Gaming investments has taken on a bad hue in the time of meme stocks, like Game Stock and Bed, Bath, and Beyond. However, many plan participants learn investing and budgeting basics better when they try using a gamification approach. The elements of game playing include accumulating points, competition with others or your past performance, or creating a system of rules.
Most plan sponsors know that many employees are unlikely to arrive at retirement age adequately prepared financially. However, new research shows that over half of all plan participants can’t pass a basic retirement education quiz. “Plan participants often lack a solid understanding of what drives the success of their retirement savings, and increasingly, their unawareness is leaving them unprepared to leave work. Implementing plan participant education is key.” But where to start? Here are a few suggestions of where to begin with a plan participant education program.
Smart Goals: One of the biggest tricks with saving for retirement is that it is often too general and the deadline too far off the horizon line. This leads to plan participants failing to prioritize these goals. Instead, plan participants can learn to set more effective goals by looking to the SMART goal approach. “The SMART in SMART goals stands for Specific, Measurable, Achievable, Relevant, and Time-Bound.” By defining goals in this way, it helps plan participants track goals and identify when milestones are missed so that they can course correct. An example of a SMART retirement goal would include the age of retirement, an amount of income per year available rather than framing a goal as “retire early” or “retire with enough to live comfortably. Additionally, advisors suggest that plan participants think of attainable not as limiting their options, but in terms of actions that can be taken now: “…if you’re finding that your current goals are totally not attainable, ask yourself what can you do now – immediately – to start to steer you closer towards your [plan]?” Participants should also segregate financial goals, so that they understand how saving for one goal – retirement – might interact with saving for another goal – home ownership. So that they can see interactions between the goals, but also don’t get overwhelmed with actions that might not be relevant for retirement goals. Time bound goals are highly important for younger plan participants – they may want to understand how saving lesser amounts early can help them have more flexibility around saving later due to compound interest.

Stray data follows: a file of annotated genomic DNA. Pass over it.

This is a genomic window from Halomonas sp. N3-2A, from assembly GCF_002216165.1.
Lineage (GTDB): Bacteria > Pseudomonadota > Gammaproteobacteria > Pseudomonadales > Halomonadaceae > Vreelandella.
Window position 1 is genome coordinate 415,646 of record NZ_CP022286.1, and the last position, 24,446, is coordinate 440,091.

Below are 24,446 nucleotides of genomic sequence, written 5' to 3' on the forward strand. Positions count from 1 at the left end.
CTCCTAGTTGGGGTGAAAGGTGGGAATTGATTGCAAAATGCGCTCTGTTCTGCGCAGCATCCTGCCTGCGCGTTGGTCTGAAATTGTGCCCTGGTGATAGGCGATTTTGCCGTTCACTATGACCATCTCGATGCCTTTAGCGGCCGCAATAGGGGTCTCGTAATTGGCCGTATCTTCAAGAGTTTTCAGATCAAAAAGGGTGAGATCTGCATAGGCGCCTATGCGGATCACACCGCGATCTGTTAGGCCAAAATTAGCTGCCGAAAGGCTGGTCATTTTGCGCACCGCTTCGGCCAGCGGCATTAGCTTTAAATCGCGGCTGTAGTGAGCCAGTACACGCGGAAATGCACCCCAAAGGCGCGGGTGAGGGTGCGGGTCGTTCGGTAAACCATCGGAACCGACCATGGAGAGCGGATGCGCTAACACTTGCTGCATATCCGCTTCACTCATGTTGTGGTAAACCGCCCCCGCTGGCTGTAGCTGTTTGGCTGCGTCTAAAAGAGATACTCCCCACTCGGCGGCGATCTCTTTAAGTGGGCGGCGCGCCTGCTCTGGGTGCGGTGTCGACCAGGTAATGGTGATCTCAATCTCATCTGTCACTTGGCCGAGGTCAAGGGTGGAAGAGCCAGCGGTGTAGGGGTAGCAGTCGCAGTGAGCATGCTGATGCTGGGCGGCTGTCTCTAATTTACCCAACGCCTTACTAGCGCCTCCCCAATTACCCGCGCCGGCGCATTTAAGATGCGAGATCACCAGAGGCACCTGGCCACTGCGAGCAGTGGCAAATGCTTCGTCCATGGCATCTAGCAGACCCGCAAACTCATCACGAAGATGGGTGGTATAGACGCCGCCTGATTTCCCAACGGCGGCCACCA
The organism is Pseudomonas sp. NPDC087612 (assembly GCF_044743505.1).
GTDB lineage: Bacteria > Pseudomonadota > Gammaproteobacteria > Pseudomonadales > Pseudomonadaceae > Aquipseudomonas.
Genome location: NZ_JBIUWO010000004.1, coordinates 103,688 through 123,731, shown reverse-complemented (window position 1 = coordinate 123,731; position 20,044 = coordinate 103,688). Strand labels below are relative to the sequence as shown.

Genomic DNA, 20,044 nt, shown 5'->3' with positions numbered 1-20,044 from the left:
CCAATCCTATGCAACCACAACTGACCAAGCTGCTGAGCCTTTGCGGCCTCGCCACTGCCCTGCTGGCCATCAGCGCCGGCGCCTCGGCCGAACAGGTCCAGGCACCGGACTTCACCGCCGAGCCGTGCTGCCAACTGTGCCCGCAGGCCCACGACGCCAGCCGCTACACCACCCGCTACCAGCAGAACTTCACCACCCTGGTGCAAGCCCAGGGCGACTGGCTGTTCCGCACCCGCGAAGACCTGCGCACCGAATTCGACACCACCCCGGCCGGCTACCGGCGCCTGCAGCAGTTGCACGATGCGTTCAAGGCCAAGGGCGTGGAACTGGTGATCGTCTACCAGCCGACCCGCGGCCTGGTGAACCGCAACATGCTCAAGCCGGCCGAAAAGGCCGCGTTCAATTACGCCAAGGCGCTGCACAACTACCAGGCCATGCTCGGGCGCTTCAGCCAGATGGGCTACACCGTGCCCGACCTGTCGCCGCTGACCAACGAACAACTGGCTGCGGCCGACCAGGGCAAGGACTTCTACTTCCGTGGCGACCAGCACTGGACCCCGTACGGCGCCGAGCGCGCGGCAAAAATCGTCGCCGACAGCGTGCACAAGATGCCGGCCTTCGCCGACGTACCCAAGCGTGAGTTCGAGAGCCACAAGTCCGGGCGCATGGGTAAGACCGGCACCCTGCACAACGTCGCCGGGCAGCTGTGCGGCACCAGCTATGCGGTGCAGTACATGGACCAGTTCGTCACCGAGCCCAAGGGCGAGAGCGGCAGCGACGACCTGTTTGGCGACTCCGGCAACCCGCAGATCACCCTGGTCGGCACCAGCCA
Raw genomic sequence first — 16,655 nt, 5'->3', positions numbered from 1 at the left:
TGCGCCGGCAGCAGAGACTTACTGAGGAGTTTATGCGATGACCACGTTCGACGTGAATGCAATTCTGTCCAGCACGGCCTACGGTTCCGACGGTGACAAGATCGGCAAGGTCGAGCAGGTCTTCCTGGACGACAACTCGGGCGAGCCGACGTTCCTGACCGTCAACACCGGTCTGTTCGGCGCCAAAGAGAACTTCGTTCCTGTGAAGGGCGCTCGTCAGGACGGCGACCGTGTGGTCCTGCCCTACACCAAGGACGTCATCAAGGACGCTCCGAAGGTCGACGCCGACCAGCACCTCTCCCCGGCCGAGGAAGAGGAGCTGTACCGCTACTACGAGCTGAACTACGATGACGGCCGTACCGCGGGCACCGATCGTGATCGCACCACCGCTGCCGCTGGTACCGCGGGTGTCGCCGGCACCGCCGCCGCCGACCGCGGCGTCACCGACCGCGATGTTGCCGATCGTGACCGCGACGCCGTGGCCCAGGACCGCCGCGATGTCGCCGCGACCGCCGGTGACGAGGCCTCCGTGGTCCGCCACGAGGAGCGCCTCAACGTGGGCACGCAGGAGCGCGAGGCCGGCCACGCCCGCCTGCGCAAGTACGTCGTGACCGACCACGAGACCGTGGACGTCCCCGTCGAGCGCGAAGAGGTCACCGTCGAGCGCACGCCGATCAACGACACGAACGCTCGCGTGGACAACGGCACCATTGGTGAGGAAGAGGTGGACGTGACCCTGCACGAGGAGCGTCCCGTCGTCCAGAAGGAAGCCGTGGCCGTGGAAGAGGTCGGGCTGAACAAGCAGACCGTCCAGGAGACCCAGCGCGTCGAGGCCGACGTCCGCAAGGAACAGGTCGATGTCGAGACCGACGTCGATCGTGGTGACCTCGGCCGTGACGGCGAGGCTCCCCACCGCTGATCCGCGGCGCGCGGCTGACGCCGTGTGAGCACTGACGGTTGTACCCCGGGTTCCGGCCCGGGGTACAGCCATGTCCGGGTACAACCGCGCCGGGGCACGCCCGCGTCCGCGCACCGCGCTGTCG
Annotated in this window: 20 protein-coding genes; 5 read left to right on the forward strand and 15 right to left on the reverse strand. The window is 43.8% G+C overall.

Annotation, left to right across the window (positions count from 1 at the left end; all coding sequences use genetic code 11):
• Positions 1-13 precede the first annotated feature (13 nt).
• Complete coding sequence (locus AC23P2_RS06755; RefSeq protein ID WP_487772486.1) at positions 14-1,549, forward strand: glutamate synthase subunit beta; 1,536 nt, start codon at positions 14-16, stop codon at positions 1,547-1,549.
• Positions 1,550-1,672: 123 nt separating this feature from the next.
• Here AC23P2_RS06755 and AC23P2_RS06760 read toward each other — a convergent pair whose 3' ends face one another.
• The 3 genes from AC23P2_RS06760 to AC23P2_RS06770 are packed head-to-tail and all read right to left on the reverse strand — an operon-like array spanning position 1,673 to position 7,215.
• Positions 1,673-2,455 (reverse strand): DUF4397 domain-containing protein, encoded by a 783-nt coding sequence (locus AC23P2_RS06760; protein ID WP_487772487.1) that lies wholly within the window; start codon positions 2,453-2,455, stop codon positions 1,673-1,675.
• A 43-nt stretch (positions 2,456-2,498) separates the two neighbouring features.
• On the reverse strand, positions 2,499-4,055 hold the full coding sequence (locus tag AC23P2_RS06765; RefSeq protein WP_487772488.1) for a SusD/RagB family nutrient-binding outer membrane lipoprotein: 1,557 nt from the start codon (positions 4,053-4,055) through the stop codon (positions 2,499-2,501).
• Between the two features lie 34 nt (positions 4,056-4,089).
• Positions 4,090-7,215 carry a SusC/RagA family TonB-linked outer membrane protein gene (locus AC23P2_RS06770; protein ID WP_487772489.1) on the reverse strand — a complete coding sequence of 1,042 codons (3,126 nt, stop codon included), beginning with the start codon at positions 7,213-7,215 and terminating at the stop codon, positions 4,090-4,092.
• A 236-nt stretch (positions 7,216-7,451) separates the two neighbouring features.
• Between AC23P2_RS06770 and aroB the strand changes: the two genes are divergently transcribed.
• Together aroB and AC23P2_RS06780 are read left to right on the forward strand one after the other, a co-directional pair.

Mad Money: Plan participants may want to consider the emotional hook towards saving. Emergency savings may provide them with a sense of safety, rather than checking off a box on a financial wellness checklist. Perhaps more emotional, plan participants may also want to consider having a mad money account. A mad money account is not the same thing as an emergency fund, instead, it is an account to allow you to opt out of a job or housing situation that is driving you mad. Many experts suggest that unexpected amounts (like bonuses, gifts, or tax returns) can help fund a mad money account. As noted in another article this month, concerning the lack of effective budgeting skills plan participants might have, some plan participants may want to consider creating a backup budget, a stripped-down version of living expenses based on the bare minimum. Things to consider in backup budgets may include knowing which monthly fees can be cancelled without large cancellation fees. This allows plan participants to understand emergency funds, mad money, and other budgeting tips.
Gamification: Gaming investments has taken on a bad hue in the time of meme stocks, like Game Stock and Bed, Bath, and Beyond. However, many plan participants learn investing and budgeting basics better when they try using a gamification approach. The elements of game playing include accumulating points, competition with others or your past performance, or creating a system of rules. Traditionally, gamification is aimed aid taking an existing method of interacting people and amplifying it by giving the gamer more of a sense of control and interaction. In this space, gamification is not based on investment performance, but on investing behavior, such as saving, budgeting, education, or choice making.
Coaching: Recently, we mentioned the growing trend of financial coaching to our advisor audience. There we said: “growing significantly. In 2020, the Urban Institute noted the growth of financial coaching, noting a growth in coaching programs from 40 in 2007 to more than 453 in 2020. Since 2020, that growth has continued. In fact, some companies are now adding financial coaching to their benefits packages for employees.” What are the common elements of coaching? Most coaches agree that coaching is comprised of goal setting, planning, observation, and reflection. The overall goal of any coaching is for the coach to help the client to develop their own resourcefulness towards accomplishing goals.
Social Security Education Issues: Lastly, one of the most important pieces of plan participant education may be to address misconceptions around Social Security. Commonly, plan participants fail to understand how benefits are calculated, how pensions reduce their benefits, and the impact of retiring early on benefits.
These articles are prepared for general purposes and are not intended to provide advice or encourage specific behavior. Before taking any action, Advisors and Plan Sponsors should consult with their compliance, finance and legal teams.
Before leaping into the unknown, we recommend a thorough examination of your plan. Because we are experts in the field, we know the marketplace and know what your existing vendor is capable of offering. Through this examination, we can help you optimize the service you receive.get xpress proposal